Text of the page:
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    If youve got a brodband connection at home, set up a socks 5 proxy server w/username and password and access it from work. Or you could also just set up a proxy that works on socks port 1080 or so. Look up "proxy list" in Google and the first result is a great list. Thats what I do to get to those websites the school doesnt want people to be on.[​IMG]

    L8rz,
    Deepak Jr.
     
  11. MikeAlletto

    MikeAlletto Cinematographer

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    Its so much easier to search google groups or certain web pages about programming stuff than it is to flip through a book when you can't remember something. And researching new tools is easier going to the companies websites than actually calling them and having to deal with annoying sales folks.
     
  12. Ted Lee

    Ted Lee Lead Actor

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    i assume your job must not be that important to you?

    if they're blocking internet access, there's a reason for it...regardless of whether the reason makes sense or not, that's their policy and you'd be blatantly breaking it.

    bypassing it is just asking for trouble.

    my .02
     
  13. Francois Caron

    Francois Caron Cinematographer

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    I'm building a rather sophisticated Java applet at this time. I NEED my access to Sun's Java Web site! Yet, the one who accesses the Internet the most has to be my boss, the president of the company. He always has half a dozen Web pages up on his screen! And yes, he Googles A LOT! [​IMG]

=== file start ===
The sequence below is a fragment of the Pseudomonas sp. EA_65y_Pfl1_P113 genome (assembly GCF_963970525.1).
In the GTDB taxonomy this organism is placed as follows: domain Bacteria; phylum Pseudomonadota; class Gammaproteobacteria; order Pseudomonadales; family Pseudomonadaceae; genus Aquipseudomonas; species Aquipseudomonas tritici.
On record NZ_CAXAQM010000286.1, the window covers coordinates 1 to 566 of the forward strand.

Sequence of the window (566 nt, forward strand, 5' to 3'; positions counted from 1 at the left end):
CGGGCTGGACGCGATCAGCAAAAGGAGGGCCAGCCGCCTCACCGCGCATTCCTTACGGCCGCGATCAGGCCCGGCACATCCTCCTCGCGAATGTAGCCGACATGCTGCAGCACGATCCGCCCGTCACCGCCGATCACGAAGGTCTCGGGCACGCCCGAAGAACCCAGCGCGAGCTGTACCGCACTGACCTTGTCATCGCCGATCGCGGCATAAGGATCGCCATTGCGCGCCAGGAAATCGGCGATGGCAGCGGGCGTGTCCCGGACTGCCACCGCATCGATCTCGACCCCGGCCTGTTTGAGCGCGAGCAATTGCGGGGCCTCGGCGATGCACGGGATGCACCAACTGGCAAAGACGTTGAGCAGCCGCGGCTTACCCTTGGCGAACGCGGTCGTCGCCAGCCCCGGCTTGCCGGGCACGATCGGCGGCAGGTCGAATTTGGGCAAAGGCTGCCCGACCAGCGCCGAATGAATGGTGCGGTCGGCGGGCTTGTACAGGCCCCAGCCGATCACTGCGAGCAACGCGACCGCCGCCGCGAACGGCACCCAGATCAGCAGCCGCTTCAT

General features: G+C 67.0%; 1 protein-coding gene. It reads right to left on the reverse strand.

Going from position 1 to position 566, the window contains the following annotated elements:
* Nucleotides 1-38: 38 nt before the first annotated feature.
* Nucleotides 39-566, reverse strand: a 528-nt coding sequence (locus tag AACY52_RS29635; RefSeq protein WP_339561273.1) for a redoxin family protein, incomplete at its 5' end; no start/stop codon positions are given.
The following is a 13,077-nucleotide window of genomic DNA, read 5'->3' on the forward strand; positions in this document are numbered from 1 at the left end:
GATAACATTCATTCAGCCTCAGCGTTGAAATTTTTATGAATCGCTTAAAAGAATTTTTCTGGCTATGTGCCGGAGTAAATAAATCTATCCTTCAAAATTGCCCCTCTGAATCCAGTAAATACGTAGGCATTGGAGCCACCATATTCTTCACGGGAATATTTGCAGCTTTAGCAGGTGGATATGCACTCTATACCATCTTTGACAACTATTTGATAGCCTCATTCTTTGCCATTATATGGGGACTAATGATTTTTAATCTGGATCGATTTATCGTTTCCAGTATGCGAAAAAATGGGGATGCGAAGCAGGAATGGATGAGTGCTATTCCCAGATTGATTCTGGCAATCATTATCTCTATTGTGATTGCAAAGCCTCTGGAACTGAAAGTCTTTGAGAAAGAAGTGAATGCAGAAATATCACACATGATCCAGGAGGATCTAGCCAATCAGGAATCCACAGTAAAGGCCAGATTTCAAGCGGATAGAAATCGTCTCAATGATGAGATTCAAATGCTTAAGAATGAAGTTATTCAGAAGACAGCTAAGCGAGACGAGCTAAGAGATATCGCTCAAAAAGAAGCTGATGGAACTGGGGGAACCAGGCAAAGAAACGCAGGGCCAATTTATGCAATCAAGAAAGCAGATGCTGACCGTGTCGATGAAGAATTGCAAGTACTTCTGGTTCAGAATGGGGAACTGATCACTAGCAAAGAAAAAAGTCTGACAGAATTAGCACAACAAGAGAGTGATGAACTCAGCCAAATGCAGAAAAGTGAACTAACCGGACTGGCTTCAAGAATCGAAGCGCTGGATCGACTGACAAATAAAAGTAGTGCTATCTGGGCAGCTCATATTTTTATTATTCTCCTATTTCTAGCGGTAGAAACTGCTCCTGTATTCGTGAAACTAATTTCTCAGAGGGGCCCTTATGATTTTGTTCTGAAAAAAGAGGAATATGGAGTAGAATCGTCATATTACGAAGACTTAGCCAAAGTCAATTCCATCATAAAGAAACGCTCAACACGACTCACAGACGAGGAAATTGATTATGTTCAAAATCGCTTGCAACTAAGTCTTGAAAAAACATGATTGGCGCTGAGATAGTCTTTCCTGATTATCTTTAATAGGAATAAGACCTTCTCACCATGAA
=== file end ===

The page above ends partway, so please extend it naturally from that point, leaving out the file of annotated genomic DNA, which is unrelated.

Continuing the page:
I work in a small office and we have a rather simple set-up. Four machines at work are equipped with a second Ethernet card connected to a 4 port Linksys cable/DSL firewall router. The router's network is set to a different subnet address than the office network's subnet so that both networks don't see each other. For added security, the Internet machines also have ZoneAlarm installed on them (stops zombie programs from phoning home) along with antivirus software which upgrades itself and scans for viruses every single night.

    If anyone in the office needs access to the Web, I run the AnalogX Proxyi application on my machine and leave it running for as long as they need it (the browsers are set to run off the proxy server on my computer). Under no circumstances is Proxyi ever left running overnight, and only port 80 is left open in the application, allowing me to control access to the Internet at all times and minimize the risks of any break-ins from the outside. And yes, everything is updated with the latest patches including the router.

    Tim, you should ask the IT department if you can get full Internet access in the first place. If you can't get it, ask them why. At the very least they should be able to explain why you're being prevented from doing your job a little better. When used properly, the Web is a highly productive tool.